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Alistair Darling Must Not Tamper With Inflation Target, Tim Besley Warns

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Alistair Darling must avoid at all costs the temptation to tamper with the Bank of England's inflation target, one of the members of the Monetary Policy Committee has warned.

Tim Besley, the MPC member who voted for a quarter percentage point rise in interest rates at its meeting earlier this month, said following proposals from politicians and economists to change the type of inflation targeted or the length of the MPC's target horizon would be "entirely counterproductive".

In an interview with The Daily Telegraph, Prof Besley also admitted that, at their current level, interest rates are dampening growth in the economy, but that they should be raised in order to prevent more pain later.

The MPC is obliged to keep the Consumer Price Index as close as possible to 2pc, targeting the measure two years in the future. With the CPI having jumped to 3.8pc in June, and expected to leap higher still in the coming months, some economists have argued that the MPC should instead target "core inflation", which strips out the prices of volatile goods such as food and energy, giving it more leeway to cut borrowing costs.

However, Prof Besley said: "That won't change the dilemma. It's like saying if we relocate the goalposts and my village team is playing Real Madrid, we'll concede fewer goals. Changing the goal will not change the fundamental dilemma we face, which is responding to two quite serious economic shocks.

"Worse than that, it risks further undermining the credibility of the system - that as soon as things get tough you decide that you were unhappy with the mandate. It would seriously undermine the credibility of anti-inflation policy in the UK if at the first time we face tough conditions there is discussion of changing the objective. So I think it would be entirely counterproductive to move in that direction now."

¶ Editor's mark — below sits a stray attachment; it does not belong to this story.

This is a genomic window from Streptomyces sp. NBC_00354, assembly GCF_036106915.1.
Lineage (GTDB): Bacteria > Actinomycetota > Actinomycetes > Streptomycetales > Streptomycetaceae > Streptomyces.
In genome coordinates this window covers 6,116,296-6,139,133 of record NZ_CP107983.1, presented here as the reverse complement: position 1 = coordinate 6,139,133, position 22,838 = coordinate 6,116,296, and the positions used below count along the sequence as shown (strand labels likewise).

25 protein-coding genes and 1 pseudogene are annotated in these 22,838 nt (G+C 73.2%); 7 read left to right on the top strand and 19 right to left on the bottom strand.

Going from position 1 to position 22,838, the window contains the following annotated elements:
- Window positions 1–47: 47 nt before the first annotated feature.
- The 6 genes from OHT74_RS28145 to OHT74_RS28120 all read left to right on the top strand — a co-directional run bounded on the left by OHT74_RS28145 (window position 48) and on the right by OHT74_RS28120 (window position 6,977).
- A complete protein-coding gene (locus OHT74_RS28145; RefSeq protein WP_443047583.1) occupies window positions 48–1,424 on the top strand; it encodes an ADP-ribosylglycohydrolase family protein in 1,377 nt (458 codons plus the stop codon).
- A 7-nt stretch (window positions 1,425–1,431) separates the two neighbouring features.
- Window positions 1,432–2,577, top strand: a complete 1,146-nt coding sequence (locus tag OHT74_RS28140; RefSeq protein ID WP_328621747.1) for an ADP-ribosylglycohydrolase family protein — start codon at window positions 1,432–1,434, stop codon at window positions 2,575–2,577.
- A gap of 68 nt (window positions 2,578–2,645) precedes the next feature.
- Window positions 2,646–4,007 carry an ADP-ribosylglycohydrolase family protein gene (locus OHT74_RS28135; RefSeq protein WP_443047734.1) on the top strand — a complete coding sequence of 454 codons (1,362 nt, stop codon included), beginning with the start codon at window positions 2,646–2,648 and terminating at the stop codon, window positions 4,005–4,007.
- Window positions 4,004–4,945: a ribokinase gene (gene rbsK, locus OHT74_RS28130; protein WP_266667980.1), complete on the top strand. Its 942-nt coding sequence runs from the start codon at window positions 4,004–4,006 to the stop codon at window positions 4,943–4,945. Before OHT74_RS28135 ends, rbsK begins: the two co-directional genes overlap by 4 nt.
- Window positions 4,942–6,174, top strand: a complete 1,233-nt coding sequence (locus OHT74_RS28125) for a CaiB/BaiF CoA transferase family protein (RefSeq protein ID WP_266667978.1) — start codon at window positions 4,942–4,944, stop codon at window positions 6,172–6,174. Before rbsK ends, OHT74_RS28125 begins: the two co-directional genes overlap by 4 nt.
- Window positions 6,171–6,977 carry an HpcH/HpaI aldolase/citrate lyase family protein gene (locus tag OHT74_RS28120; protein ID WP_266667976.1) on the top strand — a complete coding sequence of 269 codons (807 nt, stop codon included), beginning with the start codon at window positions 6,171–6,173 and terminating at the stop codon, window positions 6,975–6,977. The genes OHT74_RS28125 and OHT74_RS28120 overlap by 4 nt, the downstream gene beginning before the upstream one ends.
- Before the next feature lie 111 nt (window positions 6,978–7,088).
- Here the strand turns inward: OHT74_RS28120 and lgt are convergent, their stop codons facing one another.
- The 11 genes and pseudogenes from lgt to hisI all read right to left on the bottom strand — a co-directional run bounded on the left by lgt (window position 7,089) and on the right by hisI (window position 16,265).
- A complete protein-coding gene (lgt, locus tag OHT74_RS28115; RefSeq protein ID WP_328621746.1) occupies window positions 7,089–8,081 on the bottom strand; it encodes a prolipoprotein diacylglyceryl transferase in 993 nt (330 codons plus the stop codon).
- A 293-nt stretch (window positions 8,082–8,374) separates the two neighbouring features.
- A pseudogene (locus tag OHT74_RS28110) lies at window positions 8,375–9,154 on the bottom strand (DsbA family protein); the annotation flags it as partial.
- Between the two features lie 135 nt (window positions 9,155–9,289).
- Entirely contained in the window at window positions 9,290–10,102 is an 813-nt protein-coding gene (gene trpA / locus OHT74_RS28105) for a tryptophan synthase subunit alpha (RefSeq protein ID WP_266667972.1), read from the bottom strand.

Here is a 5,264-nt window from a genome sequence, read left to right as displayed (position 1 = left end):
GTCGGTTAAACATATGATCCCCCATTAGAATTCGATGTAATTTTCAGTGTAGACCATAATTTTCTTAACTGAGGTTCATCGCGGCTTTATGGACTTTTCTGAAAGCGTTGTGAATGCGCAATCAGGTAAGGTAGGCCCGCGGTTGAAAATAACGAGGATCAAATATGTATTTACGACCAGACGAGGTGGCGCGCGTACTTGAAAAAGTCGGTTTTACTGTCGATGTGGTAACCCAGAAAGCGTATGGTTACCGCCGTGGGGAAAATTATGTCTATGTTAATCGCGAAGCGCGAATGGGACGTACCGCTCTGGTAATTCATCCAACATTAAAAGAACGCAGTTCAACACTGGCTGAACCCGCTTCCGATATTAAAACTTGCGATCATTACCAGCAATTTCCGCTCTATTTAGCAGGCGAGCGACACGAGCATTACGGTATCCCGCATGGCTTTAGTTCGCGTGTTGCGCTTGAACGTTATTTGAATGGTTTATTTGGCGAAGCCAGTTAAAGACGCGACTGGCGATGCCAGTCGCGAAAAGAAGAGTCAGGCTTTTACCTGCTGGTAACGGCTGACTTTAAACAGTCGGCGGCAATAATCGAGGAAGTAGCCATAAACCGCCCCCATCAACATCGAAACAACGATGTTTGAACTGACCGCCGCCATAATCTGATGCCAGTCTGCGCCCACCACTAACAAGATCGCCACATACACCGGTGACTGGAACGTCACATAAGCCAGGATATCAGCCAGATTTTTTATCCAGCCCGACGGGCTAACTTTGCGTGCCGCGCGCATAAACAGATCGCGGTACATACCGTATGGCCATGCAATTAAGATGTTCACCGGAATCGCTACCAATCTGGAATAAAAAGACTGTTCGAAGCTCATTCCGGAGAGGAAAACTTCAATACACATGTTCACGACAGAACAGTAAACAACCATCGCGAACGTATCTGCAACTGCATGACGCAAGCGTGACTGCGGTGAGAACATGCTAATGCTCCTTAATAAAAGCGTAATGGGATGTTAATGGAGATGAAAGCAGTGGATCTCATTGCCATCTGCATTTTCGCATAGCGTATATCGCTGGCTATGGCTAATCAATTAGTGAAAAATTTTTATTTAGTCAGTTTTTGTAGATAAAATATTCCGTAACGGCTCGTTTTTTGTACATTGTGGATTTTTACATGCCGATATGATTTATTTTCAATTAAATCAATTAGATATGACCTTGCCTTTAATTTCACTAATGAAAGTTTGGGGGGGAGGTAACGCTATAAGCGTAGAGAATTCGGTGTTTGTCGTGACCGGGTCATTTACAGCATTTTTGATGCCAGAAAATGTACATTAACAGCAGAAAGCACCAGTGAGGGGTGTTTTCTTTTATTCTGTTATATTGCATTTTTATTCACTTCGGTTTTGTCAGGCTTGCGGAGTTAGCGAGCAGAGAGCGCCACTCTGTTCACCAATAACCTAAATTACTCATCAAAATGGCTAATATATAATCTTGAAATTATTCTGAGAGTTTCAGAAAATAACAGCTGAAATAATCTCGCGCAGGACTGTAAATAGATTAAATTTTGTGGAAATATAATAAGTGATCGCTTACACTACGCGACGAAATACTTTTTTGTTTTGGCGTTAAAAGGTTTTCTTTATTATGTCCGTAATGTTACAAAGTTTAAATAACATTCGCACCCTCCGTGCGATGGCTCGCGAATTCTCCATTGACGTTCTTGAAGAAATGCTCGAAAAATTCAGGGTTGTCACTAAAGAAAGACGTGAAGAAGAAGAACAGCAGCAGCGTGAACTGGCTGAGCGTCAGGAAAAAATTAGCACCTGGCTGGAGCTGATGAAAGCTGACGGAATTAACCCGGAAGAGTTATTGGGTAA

In comments which may also surprise observers, Prof Besley, who was the only one of the nine MPC members to vote for higher rates this month, admitted that, at 5pc, the base rate is already restraining economic growth.

He said: "Are rates restrictive? They are mildly restrictive, yes. But, given the prospects for inflation, a mildly restrictive rate is justifiable."

Peter Spencer, of the Ernst & Young Item Club, has suggested that unless the MPC moves to targeting core inflation it risks sending the economy into a deeper and more painful recession than necessary. The Conservatives have also indicated that they might consider giving the Bank more discretion over how soon it is obliged to bring the CPI back to target.

The credibility of the system doesn't exist anyway. No one believes the inflation figure, most people feel the BoE is to blame for this mess because it hasn't stopped printing money, now one of the MPC is complaining over the fact the goalposts might be moved.

Can we expect open warfare between various MPC members??? Sorry what am I thinking that might actually stimulate debate amongst the sheeple and awkward questions might be asked.

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Presumably Blanchflower will now fire a volley from the other side of the parapet.

On the Today 0615 business slot, the pontificating pinstripe (aka 'markets expert') they wheeled on today opined that the CPI could bust 5%, 'thereby reducing the prospect of IR cuts'. That says it all about the credibility issue, IMO. It's seriously being suggested that inflation might go 150% over the supposed target, without any prediction of IR rises. Targeting inflation - yeah, right.

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Guest KingCharles1st

So looks like a number is more important than a result..

So are we now going in for trench war mentality stylee financial ignorance or what?

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  • 396 Brexit, House prices and Summer 2020

    1. 1. Including the effects Brexit, where do you think average UK house prices will be relative to now in June 2020?

      • down 5% +
      • down 2.5%
      • Even
      • up 2.5%
      • up 5%

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